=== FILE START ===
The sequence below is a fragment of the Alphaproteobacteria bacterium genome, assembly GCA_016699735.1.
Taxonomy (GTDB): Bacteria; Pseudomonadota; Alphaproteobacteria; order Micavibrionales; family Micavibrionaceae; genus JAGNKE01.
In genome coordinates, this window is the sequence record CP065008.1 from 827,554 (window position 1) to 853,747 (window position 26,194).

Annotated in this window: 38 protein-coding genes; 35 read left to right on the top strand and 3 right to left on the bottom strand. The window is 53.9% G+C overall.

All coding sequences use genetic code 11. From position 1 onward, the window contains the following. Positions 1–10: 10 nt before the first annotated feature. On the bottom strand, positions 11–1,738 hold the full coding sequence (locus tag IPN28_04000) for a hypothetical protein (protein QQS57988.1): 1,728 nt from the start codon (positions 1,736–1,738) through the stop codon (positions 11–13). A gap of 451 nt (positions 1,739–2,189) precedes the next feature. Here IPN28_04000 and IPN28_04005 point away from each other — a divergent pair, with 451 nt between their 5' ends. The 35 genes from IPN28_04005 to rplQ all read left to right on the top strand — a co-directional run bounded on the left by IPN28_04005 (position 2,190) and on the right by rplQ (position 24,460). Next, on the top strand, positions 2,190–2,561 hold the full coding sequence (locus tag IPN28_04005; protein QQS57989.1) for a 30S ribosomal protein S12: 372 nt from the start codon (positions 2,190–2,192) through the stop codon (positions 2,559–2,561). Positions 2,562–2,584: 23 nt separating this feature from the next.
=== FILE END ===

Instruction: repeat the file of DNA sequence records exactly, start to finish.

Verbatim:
The sequence below is a fragment of the Alphaproteobacteria bacterium genome, assembly GCA_016699735.1.
Taxonomy (GTDB): Bacteria; Pseudomonadota; Alphaproteobacteria; order Micavibrionales; family Micavibrionaceae; genus JAGNKE01.
In genome coordinates, this window is the sequence record CP065008.1 from 827,554 (window position 1) to 853,747 (window position 26,194).

Annotated in this window: 38 protein-coding genes; 35 read left to right on the top strand and 3 right to left on the bottom strand. The window is 53.9% G+C overall.

All coding sequences use genetic code 11. From position 1 onward, the window contains the following. Positions 1–10: 10 nt before the first annotated feature. On the bottom strand, positions 11–1,738 hold the full coding sequence (locus tag IPN28_04000) for a hypothetical protein (protein QQS57988.1): 1,728 nt from the start codon (positions 1,736–1,738) through the stop codon (positions 11–13). A gap of 451 nt (positions 1,739–2,189) precedes the next feature. Here IPN28_04000 and IPN28_04005 point away from each other — a divergent pair, with 451 nt between their 5' ends. The 35 genes from IPN28_04005 to rplQ all read left to right on the top strand — a co-directional run bounded on the left by IPN28_04005 (position 2,190) and on the right by rplQ (position 24,460). Next, on the top strand, positions 2,190–2,561 hold the full coding sequence (locus tag IPN28_04005; protein QQS57989.1) for a 30S ribosomal protein S12: 372 nt from the start codon (positions 2,190–2,192) through the stop codon (positions 2,559–2,561). Positions 2,562–2,584: 23 nt separating this feature from the next.